CREATE USER 'magentoadmin'@'localhost' IDENTIFIED BY 'magentopassword';

GRANT ALL ON magento.* TO 'magentoadmin'@'localhost' IDENTIFIED BY 'magentopassword' WITH GRANT OPTION;


Installing Magento

1) Run the following commands to download and install Composer. Composer is a dependency management tool for use with PHP projects:

# sudo apt install curl git
# curl -sS | sudo php -- --install-dir=/usr/local/bin --filename=composer

2) For us to install Magento, we’ll need to get an access key directly from Magento. To do this, we’ll have to sign up/log-in to the Magento Marketplace and navigate to My Profile > Access Keys under the Marketplace tab.

3) Next, we’ll click ‘Create A New Access Key’ which will generate a public and private key labeled with a name we choose. Copy these keys, or leave your browser up on this page as we’ll need both keys momentarily.

4) Back inside your server, we will want to move into our /var/www directory to prepare to install Magento via Composer. Use the following commands:

# cd /var/www/html
# sudo composer create-project --repository= magento/project-community-edition magento2

After running the second command above, you’ll be prompted for a username and password. The username you enter should be the public key from the Magento Access Keys, and the password should be the private key. After these are entered, it will likely take some time for Composer to run through the Magento install.

5) Once you are returned to the command line. You’ll need to alter the file permissions for Magento and provide Apache ownership:

# cd /var/www/html/magento2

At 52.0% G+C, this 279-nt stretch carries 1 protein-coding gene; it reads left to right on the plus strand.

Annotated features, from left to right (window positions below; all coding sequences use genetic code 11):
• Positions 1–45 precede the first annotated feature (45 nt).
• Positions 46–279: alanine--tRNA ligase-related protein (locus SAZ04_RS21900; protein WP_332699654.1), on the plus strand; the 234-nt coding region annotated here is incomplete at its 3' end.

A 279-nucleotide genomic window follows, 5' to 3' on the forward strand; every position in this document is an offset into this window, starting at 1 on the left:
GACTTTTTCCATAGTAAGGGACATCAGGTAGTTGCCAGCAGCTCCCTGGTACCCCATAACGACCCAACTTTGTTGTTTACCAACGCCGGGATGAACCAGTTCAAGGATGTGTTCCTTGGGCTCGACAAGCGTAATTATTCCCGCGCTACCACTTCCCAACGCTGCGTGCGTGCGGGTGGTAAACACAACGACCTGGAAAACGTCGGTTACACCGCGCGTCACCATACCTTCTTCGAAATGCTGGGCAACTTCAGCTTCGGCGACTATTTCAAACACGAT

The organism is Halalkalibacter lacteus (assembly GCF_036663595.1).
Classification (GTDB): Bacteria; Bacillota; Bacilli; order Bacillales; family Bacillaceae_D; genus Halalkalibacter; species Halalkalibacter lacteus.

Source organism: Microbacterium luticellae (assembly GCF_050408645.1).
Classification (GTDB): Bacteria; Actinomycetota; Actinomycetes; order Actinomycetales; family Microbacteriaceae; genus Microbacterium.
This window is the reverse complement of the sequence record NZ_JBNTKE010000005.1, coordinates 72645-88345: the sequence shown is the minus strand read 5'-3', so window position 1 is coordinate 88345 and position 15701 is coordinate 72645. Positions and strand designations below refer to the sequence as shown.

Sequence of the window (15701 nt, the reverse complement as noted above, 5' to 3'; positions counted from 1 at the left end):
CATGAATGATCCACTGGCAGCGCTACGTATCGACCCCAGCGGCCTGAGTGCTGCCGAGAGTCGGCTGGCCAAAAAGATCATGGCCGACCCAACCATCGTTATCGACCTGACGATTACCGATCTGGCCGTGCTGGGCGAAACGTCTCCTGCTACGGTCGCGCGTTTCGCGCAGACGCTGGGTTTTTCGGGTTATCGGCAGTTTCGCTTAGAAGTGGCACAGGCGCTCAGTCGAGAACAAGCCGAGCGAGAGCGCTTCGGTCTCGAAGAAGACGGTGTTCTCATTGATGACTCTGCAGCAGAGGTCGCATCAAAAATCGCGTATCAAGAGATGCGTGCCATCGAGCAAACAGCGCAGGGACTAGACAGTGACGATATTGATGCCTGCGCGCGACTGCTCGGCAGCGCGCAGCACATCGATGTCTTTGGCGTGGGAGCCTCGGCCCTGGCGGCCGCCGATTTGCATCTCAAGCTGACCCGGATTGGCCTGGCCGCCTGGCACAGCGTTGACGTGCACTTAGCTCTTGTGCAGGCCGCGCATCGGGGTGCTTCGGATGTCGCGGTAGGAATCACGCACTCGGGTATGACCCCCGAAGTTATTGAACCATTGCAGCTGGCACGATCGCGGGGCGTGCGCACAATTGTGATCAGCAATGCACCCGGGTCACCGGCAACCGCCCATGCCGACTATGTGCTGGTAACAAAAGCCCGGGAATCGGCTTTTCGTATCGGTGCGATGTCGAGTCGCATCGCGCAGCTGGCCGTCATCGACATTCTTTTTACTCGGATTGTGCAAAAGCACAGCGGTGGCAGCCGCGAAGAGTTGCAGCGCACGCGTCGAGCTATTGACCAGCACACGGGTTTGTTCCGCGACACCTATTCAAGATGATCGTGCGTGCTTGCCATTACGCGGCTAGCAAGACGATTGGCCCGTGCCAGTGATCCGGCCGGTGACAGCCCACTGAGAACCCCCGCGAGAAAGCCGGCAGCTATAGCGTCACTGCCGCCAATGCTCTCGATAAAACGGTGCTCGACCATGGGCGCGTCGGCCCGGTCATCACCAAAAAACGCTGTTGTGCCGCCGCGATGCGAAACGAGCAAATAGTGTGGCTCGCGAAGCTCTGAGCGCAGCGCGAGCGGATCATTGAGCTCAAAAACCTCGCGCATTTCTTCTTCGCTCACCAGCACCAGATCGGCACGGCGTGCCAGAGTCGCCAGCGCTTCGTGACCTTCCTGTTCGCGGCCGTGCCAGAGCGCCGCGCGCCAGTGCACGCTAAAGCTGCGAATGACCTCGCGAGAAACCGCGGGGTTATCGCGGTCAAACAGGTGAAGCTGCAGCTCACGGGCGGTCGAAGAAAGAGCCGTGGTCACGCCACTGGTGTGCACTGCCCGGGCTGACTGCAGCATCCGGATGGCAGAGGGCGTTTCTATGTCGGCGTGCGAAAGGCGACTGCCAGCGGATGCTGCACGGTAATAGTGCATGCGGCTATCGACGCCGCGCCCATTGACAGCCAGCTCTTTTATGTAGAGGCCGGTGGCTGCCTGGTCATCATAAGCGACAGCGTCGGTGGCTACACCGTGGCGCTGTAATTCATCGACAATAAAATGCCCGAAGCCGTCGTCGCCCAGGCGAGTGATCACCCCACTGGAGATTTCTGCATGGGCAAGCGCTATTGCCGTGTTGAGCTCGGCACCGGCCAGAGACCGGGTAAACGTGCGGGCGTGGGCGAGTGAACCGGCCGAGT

# sudo bin/magento setup:install --base-url= --db-host=localhost --db-name=magento --db-user=magentoadmin --db-password=magentopassword --admin-firstname=Admin --admin-lastname=User --admin-user=admin --admin-password=admin123 --language=en_US --currency=USD --timezone=America/Chicago --use-rewrites=1

6) The next thing to do is to create a virtual host (vhost) for our Magento site within Apache. We’ll use our text editor of choice to open up the following file: /etc/apache2/sites-available/magento2.conf and place the block of code below into it. Be sure to replace with your hostname of choice, then save and edit:

     DocumentRoot /var/www/html/magento2/

        Options Indexes FollowSymLinks MultiViews
        AllowOverride All
        Order allow,deny
        allow from all

     ErrorLog ${APACHE_LOG_DIR}/error.log
     CustomLog ${APACHE_LOG_DIR}/access.log combined

7) The next step is to set the permissions for the directories used by Magento using the following commands:

# sudo chown -R www-data:www-data /var/www/html/magento2/
# sudo chmod -R 755 /var/www/html/magento2/

8) Finally, we just need to enable the site and rewrite module within Apache:

# sudo a2ensite magento2.conf
# sudo a2enmod rewrite

Viewing Magento in the Browser

Now navigate in your browser to the URL you provided in your vhost config on step 6 above. If you have not already pointed your DNS to the IP of your server, you’ll have to do that first. If Magento was installed successfully you should be greeted with a page similar to the one shown here indicating a successful Magento installation: